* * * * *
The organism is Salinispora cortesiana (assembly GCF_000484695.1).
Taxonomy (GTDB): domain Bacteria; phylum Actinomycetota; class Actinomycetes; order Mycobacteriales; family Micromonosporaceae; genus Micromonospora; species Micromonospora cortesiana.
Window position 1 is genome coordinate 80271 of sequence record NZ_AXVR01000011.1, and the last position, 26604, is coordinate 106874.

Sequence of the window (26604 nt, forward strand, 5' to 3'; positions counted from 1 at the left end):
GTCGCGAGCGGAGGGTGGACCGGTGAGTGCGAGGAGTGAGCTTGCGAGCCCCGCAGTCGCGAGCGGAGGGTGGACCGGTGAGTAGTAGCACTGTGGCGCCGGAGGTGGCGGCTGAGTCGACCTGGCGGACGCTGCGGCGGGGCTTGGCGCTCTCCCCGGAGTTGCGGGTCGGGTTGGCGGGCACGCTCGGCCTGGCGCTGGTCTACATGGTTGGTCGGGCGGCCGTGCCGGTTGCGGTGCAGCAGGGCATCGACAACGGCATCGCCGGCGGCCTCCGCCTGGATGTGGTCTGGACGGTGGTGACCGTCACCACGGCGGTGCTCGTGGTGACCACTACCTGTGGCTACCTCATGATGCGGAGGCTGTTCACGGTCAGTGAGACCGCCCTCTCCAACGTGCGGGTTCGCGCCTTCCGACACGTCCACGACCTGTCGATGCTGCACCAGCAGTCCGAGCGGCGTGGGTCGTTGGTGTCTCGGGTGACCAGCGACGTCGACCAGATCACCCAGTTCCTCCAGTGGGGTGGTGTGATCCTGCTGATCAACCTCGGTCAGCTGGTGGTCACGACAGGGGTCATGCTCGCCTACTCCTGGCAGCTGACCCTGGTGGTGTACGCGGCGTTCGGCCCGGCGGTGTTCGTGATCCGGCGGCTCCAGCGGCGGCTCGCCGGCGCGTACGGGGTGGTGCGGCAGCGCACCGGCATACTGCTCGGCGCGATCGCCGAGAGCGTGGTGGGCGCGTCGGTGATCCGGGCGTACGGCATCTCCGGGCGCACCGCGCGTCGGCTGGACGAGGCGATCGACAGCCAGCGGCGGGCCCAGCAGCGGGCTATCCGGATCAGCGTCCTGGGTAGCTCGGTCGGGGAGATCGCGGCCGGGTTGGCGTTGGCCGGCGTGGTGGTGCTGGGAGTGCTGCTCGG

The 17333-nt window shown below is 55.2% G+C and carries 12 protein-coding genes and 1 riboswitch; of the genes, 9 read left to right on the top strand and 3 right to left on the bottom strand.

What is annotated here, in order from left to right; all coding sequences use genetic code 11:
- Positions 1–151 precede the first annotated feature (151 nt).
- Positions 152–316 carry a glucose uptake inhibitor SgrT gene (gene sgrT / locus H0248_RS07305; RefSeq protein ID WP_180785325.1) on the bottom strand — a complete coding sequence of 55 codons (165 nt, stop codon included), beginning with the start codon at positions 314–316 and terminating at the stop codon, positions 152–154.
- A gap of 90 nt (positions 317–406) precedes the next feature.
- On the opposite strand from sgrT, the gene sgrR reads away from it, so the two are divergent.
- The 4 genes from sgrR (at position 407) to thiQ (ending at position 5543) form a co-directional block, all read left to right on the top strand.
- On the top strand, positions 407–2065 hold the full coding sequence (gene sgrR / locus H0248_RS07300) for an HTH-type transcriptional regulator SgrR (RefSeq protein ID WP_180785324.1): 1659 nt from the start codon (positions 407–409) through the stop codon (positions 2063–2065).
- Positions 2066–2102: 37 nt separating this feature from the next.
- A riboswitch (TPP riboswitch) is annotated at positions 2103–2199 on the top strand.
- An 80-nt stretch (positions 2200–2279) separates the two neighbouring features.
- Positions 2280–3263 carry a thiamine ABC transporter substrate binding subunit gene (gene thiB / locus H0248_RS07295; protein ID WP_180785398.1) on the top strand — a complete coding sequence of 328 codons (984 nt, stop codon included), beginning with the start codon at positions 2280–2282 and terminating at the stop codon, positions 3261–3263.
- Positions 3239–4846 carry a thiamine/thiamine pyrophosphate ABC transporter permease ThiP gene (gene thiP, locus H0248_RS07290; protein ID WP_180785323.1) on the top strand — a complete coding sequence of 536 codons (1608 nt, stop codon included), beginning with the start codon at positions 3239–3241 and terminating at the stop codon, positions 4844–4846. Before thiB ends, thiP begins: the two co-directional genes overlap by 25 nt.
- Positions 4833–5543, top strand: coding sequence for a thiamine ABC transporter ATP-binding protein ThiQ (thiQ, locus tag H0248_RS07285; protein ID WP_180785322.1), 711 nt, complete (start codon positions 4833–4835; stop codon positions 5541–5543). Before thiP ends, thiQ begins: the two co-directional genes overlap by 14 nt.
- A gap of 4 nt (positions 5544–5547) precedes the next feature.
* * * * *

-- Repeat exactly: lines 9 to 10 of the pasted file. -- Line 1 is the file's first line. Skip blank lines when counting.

- Positions 152–316 carry a glucose uptake inhibitor SgrT gene (gene sgrT / locus H0248_RS07305; RefSeq protein ID WP_180785325.1) on the bottom strand — a complete coding sequence of 55 codons (165 nt, stop codon included), beginning with the start codon at positions 314–316 and terminating at the stop codon, positions 152–154.
- A gap of 90 nt (positions 317–406) precedes the next feature.